In this paper we present DAG: a full-band (48kHz) waveform synthesizer based on diffusion-based generative modeling! And style transfer comes for free.. check out our demo! This is great work led by Santi.
I’m very proud of our recent work, because by simply improving the loss (keeping the same model and dataset) we obtain an improvement of 1.4 dB SI-SNRi! 1 dB in source separation is a lot, and is perceptually noticeable. This is great work led by Emilian, who worked with us as an intern during the summer of 2022.
I’m happy to share the highlights of my first paper with Dolby! We will be presenting this work at ICASSP 2020, in Barcelona.
Several improvements have been proposed to Conv-TasNet – that mostly focus on the separator, leaving its encoder/decoder as a (shallow) linear operator. We propose a (deep) non-linear variant of it, that is based on a deep stack of small filters. With this change, we can improve 0.6-0.9 dB SI-SNRi.
Currently, successful neural network audio classifiers use log-mel spectrograms as input. Given a mel-spectrogram matrix X, the logarithmic compression is computed as follows:
f(x) = log(α·X + β).
Common pairs of (α,β) are (1, eps) or (10000,1). In this post we investigate the possibility of learning (α,β). To this end, we study two log-mel spectrogram variants:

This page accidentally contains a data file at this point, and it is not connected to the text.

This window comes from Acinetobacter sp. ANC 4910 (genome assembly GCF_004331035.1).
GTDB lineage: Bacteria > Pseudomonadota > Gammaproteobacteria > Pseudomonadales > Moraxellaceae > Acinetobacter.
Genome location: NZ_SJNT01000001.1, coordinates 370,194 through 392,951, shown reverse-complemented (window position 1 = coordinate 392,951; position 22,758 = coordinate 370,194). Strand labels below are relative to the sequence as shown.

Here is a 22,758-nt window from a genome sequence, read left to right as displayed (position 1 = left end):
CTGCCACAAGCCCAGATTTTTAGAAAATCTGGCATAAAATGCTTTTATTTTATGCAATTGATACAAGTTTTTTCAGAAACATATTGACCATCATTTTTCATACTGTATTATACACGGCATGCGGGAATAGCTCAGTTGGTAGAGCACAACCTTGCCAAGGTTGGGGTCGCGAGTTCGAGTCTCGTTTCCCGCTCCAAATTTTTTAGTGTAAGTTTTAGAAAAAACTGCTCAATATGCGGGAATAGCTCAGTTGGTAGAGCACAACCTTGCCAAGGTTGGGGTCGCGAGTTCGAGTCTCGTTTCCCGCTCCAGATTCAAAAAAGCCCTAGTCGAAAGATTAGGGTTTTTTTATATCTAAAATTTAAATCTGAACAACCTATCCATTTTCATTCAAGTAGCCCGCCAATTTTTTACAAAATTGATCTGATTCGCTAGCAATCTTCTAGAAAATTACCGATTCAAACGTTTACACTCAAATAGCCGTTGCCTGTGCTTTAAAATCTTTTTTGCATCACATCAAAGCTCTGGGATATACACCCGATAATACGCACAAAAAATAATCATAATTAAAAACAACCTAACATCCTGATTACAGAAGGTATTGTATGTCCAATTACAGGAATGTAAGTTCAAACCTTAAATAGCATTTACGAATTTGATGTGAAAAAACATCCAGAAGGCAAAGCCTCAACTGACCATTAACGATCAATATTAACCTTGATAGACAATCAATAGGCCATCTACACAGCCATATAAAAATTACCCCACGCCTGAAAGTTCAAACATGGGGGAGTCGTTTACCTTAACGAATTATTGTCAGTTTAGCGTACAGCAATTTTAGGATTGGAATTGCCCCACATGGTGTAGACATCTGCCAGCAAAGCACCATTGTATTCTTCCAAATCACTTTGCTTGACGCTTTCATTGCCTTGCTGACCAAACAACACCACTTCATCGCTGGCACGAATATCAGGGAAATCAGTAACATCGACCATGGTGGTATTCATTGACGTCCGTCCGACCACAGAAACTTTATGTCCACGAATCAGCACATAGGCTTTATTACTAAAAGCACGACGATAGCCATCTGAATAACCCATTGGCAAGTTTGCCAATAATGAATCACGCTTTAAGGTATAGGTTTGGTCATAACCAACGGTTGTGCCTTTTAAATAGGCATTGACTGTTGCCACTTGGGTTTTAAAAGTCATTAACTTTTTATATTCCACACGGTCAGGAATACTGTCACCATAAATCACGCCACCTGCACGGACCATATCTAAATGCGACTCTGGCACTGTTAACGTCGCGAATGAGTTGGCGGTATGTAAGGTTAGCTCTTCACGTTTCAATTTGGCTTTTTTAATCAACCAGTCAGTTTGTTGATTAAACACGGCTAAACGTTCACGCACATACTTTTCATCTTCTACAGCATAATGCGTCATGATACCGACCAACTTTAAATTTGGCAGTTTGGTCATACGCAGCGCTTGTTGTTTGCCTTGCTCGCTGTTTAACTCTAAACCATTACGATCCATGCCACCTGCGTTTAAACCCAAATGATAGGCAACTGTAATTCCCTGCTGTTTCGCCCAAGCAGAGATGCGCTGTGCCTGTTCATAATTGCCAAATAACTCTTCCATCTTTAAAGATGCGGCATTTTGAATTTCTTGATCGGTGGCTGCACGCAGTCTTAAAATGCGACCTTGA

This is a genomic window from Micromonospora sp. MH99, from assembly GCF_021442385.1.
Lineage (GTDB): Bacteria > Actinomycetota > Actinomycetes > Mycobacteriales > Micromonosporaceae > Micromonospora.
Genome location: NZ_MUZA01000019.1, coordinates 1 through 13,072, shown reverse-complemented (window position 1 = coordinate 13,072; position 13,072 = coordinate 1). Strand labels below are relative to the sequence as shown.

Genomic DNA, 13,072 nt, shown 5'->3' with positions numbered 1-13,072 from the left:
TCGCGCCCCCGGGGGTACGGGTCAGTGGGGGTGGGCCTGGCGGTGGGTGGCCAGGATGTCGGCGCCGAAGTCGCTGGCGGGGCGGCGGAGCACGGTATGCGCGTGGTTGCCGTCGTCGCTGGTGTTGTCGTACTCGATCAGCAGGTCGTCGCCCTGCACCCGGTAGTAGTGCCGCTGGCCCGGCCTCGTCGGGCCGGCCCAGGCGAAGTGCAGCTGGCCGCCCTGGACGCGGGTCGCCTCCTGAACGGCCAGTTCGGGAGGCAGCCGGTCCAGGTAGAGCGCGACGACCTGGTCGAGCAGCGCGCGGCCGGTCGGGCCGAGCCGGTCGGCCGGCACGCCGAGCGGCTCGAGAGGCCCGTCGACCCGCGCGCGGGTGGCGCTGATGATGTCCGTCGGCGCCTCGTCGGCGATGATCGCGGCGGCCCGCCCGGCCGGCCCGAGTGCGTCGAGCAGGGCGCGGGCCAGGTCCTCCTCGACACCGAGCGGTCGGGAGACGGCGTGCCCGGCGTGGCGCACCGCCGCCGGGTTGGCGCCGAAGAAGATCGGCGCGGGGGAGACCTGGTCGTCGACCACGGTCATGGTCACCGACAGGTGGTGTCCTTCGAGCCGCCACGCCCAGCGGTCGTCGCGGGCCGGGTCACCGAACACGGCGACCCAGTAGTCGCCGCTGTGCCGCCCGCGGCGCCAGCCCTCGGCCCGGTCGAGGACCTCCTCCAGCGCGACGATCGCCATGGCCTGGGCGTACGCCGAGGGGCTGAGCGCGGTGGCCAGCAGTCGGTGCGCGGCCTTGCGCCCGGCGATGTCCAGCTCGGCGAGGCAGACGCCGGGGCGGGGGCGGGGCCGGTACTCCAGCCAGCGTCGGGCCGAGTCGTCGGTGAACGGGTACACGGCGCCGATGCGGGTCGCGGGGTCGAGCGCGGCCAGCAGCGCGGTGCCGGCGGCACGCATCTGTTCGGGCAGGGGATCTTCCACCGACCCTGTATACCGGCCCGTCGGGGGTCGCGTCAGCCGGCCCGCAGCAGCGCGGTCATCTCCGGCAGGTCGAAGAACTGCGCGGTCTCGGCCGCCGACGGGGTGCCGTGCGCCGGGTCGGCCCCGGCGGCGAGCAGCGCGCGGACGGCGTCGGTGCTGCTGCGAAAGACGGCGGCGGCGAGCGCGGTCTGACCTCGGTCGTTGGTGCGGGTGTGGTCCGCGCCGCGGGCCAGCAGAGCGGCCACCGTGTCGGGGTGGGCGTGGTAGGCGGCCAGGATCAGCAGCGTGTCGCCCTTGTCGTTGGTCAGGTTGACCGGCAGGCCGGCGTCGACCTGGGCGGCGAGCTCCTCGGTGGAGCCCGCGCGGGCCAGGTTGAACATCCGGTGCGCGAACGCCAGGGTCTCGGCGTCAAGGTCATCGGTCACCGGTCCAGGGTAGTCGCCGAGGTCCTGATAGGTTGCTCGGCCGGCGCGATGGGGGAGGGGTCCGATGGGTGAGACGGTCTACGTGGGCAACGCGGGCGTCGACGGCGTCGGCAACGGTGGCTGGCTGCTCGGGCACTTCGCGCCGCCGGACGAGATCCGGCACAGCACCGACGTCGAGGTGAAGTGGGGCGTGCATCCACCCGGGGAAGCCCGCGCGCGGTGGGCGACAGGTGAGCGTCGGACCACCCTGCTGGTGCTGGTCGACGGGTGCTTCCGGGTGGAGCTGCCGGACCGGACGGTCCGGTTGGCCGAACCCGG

- Log-learn: The logarithmic compression of the mel spectrogram X is optimized via SGD together with the rest of the parameters of the model. We use exponential and softplus gates to control the pace of α and β, respectively. We set the initial pre-gate values to 7 and 1, what results in out-of-gate α and β initial values of 1096.63 and 1.31, respectively.
- Log-EPS: We set as baseline a log-mel spectrogram which does not learn the logarithmic compression. (α,β) are set to (1, eps). Note eps stands for “machine epsilon”, a very small number.
TL;DR: We are publishing a negative result,
log-learn did not improve our results! 🙂
During the last summer, I have been a research intern at Telefónica Research (Barcelona). This article is the outcome of this short (but intense!) collaboration with Joan Serrà, where we explore how to train deep learning models with just 1, 2 or 10 audios per class. Check it out on arXiv, and reproduce our results running our code!